OMAHA — Ben Bleicher has been a real estate agent for about seven years and has held a concealed handgun permit for about 10.
He also makes it a point to never walk in front of people he doesn’t trust.
He had met with Ross S. Lorello III about 10 times last summer to help find Lorello a lake house, until one day Lorello vanished and stopped communicating.
That was strange, Bleicher thought. But hearing news of Lorello’s arrest six months later was stranger.
In late December, Lorello was arrested and charged with first-degree murder in the fatal shooting of Omaha real estate agent Mickey Sodoro. Bleicher immediately recognized Lorello’s name.
“If he had weird plans for me, he never got a chance to do it,” Bleicher said. “I don’t have any reason to believe he was going to shoot me, but it sure gives me the heebie-jeebies.”
Authorities have said Lorello, 43, shot Sodoro, 70, in the back of the head Dec. 28 and hid his body in a garage crawl space of a west Omaha home. Sodoro had met Lorello at the home in order to collect a deposit and first month’s rent on the property, which, according to court documents, the Sodoro family had recently purchased.
The motive behind the shooting is still unclear. Lorello, who is being held at the Douglas County Jail without bail on first-degree murder and firearm charges, is scheduled to next appear in court in February.
But court documents show Lorello had trouble paying rent and didn’t manage to close on a $600,000 Ashland house for which he had signed a contract, intending to buy.
Bleicher said he was close to sealing the deal on a Fremont Lakes home with Lorello until Lorello didn’t show up to a final walk-through before signing a contract.
Lorello first contacted Bleicher about a lot that was for sale at Sandy Pointe Lake in Ashland. That purchase fell through, Bleicher said, but Bleicher continued to help Lorello look for a home. They talked about budgets, blueprints and builders.
“It was super in-depth. I totally believed that this guy was the real deal,” said Bleicher, who is an agent with Woods Bros.
Bleicher, who lives and mostly works in Lincoln, drove to meet Lorello about 10 times in the process. Lorello’s hunt for a home moved to Fremont Lakes because of the lower prices there, Bleicher said, and Lorello focused on a house that he was interested in.
The two had talked about their personal lives and connections to the area, so at one point, Lorello mentioned that it would be fun for their families to meet. Bleicher agreed, thinking his wife and daughter would at least enjoy seeing the lake and that they would make a day out of it.
But Lorello never showed up.
Bleicher texted Lorello, asking if he was lost or running late. He later texted and called Lorello. In the next few days, he offered to reschedule. Silence from Lorello.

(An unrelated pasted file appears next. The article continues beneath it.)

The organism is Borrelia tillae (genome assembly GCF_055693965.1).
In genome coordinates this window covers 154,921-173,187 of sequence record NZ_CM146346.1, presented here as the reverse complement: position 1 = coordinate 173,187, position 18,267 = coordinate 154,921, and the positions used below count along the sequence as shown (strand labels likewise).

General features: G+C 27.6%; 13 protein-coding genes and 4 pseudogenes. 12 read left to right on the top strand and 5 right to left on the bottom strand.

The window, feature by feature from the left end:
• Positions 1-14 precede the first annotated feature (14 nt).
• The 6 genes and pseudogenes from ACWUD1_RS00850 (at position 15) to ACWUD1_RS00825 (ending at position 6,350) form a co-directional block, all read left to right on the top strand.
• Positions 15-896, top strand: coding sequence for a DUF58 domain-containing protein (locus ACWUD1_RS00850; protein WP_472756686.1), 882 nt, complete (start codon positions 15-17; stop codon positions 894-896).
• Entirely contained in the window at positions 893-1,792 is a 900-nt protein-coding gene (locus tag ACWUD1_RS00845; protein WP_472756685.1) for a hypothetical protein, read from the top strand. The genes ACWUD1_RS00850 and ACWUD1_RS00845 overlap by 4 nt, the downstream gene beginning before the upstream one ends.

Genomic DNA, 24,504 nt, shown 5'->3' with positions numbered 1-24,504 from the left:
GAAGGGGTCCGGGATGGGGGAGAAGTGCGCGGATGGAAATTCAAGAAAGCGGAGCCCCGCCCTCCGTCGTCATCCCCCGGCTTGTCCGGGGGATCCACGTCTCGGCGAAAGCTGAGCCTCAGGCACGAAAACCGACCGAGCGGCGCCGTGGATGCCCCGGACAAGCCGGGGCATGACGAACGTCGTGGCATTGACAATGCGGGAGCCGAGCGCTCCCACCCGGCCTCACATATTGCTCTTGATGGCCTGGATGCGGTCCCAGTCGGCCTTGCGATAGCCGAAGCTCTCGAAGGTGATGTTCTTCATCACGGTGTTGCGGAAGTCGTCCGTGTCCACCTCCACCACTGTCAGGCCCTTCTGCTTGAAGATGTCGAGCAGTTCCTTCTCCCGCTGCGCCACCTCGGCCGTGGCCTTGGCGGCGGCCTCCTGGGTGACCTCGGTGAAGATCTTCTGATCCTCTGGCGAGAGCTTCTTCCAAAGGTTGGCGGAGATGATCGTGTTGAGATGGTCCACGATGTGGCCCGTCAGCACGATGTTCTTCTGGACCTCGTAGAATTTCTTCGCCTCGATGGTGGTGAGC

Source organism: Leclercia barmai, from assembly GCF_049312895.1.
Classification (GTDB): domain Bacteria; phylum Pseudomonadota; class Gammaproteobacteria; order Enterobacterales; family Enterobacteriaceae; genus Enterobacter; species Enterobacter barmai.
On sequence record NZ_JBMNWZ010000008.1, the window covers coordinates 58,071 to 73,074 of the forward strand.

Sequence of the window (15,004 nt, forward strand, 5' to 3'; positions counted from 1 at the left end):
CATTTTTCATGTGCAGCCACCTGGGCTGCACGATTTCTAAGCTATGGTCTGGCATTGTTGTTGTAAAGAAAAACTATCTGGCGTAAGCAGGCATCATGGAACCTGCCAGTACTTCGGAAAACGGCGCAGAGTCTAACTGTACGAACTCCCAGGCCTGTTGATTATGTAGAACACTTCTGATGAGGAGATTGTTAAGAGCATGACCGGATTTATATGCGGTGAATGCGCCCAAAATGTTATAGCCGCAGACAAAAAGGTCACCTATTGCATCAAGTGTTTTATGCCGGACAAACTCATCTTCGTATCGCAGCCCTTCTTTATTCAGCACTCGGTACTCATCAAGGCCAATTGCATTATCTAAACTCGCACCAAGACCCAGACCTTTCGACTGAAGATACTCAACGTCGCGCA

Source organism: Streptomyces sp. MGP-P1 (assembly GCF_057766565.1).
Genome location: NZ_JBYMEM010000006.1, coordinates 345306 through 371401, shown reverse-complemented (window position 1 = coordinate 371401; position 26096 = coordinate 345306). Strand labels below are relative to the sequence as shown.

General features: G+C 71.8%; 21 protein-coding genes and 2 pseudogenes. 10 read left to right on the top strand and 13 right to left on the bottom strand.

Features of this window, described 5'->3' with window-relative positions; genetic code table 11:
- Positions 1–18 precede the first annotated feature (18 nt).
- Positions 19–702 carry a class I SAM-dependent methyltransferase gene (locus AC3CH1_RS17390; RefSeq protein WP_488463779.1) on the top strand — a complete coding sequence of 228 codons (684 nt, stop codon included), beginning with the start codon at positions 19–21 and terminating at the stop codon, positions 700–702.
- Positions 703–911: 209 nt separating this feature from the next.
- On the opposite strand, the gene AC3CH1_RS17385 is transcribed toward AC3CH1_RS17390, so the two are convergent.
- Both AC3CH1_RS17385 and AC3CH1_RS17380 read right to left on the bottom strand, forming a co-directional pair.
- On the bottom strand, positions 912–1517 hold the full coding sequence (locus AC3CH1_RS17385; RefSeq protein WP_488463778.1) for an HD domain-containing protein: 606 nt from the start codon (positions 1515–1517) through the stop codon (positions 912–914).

“I had enough time invested in this guy, I told him, ‘Whatever happened, it’s water under the bridge, let me know you’re OK,’” Bleicher said. “Never heard from him again.”
Thinking back on his interactions, Bleicher remembers making it clear that he had a concealed handgun permit and always had a gun on him.
“I was in a couple of vacant houses with the guy,” Bleicher said. “Looking back, it’s super creepy.”
Although Lorello’s previous criminal record is sparse — a misdemeanor shoplifting charge in 2015 and driving citations — he has faced several civil lawsuits involving real estate.
Lorello had agreed to buy a newly constructed Ashland home on a small cove of Lake Allure in August 2016, according to court documents.
Lorello signed the contract agreeing to the $600,000 purchase price by putting down a $4,000 deposit. The closing date was scheduled for Oct. 11, 2016, but was pushed back to Nov. 4, 2016. It never happened.
The plaintiff, the head of a former custom homes construction company, sued Lorello for the purchase price and other costs in 2017. A Sarpy County district judge ruled in favor of the builder, who couldn’t be reached for comment.
Years before, in 2013, Lorello and his then-wife did not pay rent and late fees, totaling $4,138, for their Papillion apartment near 84th Street and Nebraska 370. A Sarpy County judge ordered them to pay that amount to the landlord company and leave the property.
Bleicher said he didn’t know Sodoro, but thought news of his death was especially egregious and tragic.
Real estate agents are a tight group, Bleicher said, and share information about someone they might be wary of or believe isn’t serious about buying a house. But that never came up with Lorello. Even when Bleicher shared his story about showing Lorello homes on Facebook, no agent claimed to have known him.
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